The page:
CUSMA vs. NAFTA: What manufacturers should know
By Anne Sexton
By Anne Sexton
July 25, 2019 – After 1,809 pages, 34 chapters and 14 months of painstaking – and, at times, fractious – negotiations, the United States, Canada and Mexico came to terms on an update to the North American Free Trade Agreement (NAFTA) on September, 30 2018.
The smooth passage of the Canada-United States-Mexico Agreement (CUSMA, or USMCA as it’s known in the U.S.) is, however, by no means a sure thing. The revamped free trade agreement may have been agreed to – and signed by the leaders of all three countries in November 2018 – but it still requires legislative ratification.
US tariffs on steel and aluminum were one stumbling block. Citing national security reasons, the US imposed duties of 25 and 10 per cent respectively on steel and aluminum, including imports from Canada and Mexico. Both neighbours were unhappy about the tariffs.
In May 2019, the US halted the tariffs after Canada and Mexico agreed to increase measures to prevent Chinese imports making their way into the US. With this hurdle now out of the way, ratification is more likely. Canada’s Minister of Foreign Affairs, Chrystia Freeland, said that with tariffs no longer an obstacle, Canada would move quickly to ratify the trade deal.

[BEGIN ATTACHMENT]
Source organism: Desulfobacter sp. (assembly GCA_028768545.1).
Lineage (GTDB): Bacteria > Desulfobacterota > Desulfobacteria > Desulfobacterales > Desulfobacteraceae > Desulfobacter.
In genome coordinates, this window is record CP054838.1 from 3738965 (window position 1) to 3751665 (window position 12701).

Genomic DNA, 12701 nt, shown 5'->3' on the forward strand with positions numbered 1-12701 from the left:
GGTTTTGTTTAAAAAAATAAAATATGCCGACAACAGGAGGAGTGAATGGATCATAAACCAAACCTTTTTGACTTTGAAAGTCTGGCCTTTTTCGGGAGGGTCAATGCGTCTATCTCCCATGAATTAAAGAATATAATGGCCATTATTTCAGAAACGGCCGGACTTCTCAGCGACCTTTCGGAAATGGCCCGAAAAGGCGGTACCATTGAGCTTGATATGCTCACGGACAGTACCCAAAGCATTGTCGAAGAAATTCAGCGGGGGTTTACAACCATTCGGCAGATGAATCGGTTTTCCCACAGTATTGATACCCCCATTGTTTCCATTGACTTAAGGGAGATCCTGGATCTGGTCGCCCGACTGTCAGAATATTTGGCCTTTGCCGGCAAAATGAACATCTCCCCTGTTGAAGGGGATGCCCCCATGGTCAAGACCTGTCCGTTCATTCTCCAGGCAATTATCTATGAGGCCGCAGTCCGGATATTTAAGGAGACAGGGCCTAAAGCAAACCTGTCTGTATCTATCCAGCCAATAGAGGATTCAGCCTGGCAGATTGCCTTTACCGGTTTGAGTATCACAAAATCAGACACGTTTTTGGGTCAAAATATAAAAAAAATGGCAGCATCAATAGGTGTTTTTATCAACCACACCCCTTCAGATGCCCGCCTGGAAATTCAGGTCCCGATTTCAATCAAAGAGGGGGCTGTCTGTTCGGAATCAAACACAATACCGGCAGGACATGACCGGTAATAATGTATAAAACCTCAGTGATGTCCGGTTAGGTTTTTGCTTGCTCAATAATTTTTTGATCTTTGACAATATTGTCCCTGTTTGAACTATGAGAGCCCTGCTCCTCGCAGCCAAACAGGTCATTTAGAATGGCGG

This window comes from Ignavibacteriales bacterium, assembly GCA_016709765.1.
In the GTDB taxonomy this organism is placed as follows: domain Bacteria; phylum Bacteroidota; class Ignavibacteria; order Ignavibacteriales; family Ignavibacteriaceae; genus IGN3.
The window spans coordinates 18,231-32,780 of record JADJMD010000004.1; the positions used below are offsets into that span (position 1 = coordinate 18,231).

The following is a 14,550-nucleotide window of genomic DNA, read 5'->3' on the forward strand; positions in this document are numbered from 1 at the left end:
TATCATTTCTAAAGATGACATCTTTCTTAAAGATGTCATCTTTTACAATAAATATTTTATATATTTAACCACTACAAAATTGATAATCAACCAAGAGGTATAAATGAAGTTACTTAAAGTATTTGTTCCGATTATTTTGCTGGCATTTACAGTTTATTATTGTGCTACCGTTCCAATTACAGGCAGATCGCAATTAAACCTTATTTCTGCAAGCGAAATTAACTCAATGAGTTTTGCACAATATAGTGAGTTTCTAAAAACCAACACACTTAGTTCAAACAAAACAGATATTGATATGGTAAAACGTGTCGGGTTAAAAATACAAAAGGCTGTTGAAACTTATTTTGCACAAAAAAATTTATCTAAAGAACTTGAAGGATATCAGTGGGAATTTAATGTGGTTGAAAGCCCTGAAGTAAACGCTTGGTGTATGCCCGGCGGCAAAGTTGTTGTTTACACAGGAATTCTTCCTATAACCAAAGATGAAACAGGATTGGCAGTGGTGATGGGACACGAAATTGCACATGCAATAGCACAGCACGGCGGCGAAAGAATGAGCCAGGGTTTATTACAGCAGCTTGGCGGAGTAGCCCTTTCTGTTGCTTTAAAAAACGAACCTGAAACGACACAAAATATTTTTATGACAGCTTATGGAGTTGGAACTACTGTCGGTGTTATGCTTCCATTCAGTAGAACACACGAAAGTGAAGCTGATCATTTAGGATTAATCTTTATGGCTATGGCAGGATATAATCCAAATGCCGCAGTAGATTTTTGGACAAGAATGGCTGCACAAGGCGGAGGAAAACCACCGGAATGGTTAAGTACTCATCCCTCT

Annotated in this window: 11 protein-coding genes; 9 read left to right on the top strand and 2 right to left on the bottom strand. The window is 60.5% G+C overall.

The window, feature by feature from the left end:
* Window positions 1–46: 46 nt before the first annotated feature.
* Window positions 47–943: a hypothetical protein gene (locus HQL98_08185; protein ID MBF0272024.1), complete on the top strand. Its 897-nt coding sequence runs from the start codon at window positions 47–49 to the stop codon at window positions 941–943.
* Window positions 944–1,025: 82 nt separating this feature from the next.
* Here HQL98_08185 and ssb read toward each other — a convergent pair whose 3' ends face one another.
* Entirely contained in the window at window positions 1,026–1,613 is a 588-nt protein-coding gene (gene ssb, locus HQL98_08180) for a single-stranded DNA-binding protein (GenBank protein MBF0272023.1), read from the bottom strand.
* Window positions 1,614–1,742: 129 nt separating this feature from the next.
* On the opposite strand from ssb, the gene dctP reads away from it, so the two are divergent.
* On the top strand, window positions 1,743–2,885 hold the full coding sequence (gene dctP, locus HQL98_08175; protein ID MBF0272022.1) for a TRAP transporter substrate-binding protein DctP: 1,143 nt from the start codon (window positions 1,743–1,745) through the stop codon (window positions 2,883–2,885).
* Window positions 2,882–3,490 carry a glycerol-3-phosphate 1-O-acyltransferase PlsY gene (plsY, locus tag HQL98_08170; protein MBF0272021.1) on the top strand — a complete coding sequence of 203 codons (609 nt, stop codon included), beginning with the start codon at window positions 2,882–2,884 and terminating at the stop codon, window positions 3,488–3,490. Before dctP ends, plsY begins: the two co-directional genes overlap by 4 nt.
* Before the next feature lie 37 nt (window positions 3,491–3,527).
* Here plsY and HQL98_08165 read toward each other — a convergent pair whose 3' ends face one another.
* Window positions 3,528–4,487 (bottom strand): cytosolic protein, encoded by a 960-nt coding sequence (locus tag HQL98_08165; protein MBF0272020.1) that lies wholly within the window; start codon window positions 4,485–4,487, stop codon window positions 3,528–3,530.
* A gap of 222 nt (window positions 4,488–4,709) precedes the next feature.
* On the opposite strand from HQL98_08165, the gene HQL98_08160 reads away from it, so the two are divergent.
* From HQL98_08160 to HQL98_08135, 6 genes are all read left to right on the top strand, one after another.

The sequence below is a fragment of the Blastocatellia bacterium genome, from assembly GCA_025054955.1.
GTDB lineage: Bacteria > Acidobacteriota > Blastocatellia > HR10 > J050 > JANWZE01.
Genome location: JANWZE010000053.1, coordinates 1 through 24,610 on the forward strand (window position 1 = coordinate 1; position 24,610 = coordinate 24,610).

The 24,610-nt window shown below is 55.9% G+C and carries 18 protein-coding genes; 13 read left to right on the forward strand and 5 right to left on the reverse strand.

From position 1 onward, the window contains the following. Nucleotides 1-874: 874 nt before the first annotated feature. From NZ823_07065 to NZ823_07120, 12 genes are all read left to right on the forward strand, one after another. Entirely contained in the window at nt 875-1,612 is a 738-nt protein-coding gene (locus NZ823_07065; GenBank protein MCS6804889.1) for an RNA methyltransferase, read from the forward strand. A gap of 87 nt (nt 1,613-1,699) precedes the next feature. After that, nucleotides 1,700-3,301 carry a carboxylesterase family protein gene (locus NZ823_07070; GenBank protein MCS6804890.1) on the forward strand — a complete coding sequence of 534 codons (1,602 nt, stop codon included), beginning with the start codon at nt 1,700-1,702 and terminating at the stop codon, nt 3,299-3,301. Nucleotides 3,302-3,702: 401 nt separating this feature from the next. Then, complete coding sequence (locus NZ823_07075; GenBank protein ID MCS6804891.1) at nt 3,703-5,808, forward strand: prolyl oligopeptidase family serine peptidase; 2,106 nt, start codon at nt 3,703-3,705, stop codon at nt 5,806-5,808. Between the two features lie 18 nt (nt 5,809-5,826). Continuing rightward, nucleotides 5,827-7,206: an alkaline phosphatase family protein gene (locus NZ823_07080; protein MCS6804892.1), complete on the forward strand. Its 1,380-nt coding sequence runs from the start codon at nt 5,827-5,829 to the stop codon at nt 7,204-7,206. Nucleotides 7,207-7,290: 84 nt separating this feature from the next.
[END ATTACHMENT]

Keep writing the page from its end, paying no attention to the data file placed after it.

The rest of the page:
Mexico’s labour laws were another sticking point. In the US, Democrats have argued that the CUSMA must give workers in Mexico the right to unionize. Towards the end of April, the Mexican Senate passed a bill to strengthen the rights of trade unions. Mexico’s President Andres Manuel Lopez Obrador also urged the US to ratify the NAFTA replacement.
There may be a rocky road ahead, but free trade is the backbone of all three countries, and the economies of the US, Mexico and Canada are inextricably intertwined. If all goes well, CUSMA should come into effect on January 1, 2020. But it would be wise for manufacturers to proceed as if the CUSMA is a fait accompli.
Automobile manufacturing, tariffs and the supply chain
Much of the discussion around CUSMA concerns how it impacts automobile manufacturers. This is indeed the most striking change between the new agreement and its predecessor. Under NAFTA, manufacturers were required to use 62.5 per cent of North American content in their cars to qualify for preferential duties. The new rules raise this to 75 per cent by 2023 – and possibly up to 80 per cent, depending on the method of calculation used.
The labour provisions are even more noteworthy – 40 per cent of the overall content of a passenger vehicle or light truck (and 45 per cent for trucks) must be produced by workers earning at least $16 per hour. This provision covers R&D staff as well.
Ford welcomed the news. In a statement, the manufacturer said that CUSMA “will support an integrated, globally competitive automotive business in North America.” Ford has invested in US manufacturing facilities, and the majority of its US sales are cars that are made in the US.
Automobile manufacturers will need to make some hard decisions. If they do not increase North American content, they face being subjected to a 2.5 per cent tariff on the cost of the entire automobile. Alternatively, they could reconfigure supply chains. Either option is likely to impact the bottom line, and/or increase the final price cost to consumers.
Cross-border trade and e-commerce